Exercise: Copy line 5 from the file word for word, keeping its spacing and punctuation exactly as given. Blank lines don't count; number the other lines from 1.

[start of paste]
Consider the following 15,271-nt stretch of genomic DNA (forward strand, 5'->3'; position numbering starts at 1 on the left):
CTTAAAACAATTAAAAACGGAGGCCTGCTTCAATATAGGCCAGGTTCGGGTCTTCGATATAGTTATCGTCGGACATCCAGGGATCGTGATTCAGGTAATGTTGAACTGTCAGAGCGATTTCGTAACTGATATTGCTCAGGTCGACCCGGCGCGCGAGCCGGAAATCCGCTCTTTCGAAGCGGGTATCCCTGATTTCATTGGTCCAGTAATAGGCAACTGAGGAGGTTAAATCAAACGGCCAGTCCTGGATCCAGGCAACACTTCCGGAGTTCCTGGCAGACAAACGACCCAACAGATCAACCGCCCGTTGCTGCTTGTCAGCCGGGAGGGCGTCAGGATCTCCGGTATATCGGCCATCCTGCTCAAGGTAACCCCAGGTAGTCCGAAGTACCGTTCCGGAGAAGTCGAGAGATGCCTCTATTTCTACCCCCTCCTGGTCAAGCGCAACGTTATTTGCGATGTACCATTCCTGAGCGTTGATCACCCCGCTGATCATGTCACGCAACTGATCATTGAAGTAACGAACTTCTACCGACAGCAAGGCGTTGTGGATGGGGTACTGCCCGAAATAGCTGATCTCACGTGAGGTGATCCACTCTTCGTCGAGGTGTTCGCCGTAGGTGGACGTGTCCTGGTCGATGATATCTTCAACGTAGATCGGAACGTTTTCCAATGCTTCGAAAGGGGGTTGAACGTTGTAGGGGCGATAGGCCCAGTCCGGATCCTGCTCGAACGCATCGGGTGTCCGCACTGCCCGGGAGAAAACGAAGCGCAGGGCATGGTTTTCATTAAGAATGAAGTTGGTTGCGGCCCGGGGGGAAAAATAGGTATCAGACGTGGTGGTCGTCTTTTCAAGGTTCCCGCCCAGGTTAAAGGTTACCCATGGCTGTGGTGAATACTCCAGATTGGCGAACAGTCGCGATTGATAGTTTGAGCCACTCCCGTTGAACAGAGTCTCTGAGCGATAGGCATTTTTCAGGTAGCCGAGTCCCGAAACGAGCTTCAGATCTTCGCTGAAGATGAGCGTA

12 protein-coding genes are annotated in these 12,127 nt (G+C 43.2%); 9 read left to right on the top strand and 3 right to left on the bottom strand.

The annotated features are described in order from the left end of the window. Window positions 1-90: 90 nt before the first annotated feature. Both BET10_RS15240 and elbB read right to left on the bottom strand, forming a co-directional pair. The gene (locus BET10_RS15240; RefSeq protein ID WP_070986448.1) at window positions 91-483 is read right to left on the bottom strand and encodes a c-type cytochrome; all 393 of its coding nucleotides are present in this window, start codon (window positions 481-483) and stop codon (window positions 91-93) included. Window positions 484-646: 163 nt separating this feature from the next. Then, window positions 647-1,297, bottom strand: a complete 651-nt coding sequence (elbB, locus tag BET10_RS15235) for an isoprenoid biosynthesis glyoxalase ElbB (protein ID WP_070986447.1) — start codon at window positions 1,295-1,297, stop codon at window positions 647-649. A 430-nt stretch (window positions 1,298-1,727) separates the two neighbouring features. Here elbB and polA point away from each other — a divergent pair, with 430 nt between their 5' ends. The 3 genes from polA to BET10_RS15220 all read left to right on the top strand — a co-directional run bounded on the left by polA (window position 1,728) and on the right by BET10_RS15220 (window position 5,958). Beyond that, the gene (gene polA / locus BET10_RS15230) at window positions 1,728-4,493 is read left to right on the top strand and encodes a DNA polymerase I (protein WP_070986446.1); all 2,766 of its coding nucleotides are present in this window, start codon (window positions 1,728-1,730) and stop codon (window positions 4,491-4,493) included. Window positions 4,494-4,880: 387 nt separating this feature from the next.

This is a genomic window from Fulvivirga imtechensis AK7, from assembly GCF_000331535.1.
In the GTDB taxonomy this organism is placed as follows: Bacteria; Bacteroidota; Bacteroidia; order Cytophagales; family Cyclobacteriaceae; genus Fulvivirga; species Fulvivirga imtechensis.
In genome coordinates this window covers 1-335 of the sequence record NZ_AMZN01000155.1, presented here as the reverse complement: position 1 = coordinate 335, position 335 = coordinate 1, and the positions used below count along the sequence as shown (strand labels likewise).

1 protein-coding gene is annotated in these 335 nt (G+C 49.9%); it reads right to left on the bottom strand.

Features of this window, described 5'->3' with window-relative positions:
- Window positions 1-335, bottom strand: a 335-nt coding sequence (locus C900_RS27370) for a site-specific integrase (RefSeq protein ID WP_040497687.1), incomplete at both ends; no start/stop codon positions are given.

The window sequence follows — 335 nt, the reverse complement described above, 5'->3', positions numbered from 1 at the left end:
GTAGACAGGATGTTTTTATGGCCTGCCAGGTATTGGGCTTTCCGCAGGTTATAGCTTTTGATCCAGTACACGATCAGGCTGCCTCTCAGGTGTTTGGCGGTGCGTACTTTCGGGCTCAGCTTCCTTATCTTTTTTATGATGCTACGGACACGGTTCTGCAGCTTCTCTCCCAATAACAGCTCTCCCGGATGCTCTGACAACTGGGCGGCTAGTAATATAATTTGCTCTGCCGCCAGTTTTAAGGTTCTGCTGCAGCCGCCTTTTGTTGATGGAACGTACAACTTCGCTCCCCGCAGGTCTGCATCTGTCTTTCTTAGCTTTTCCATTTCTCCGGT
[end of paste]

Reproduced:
This is a genomic window from Fulvivirga imtechensis AK7, from assembly GCF_000331535.1.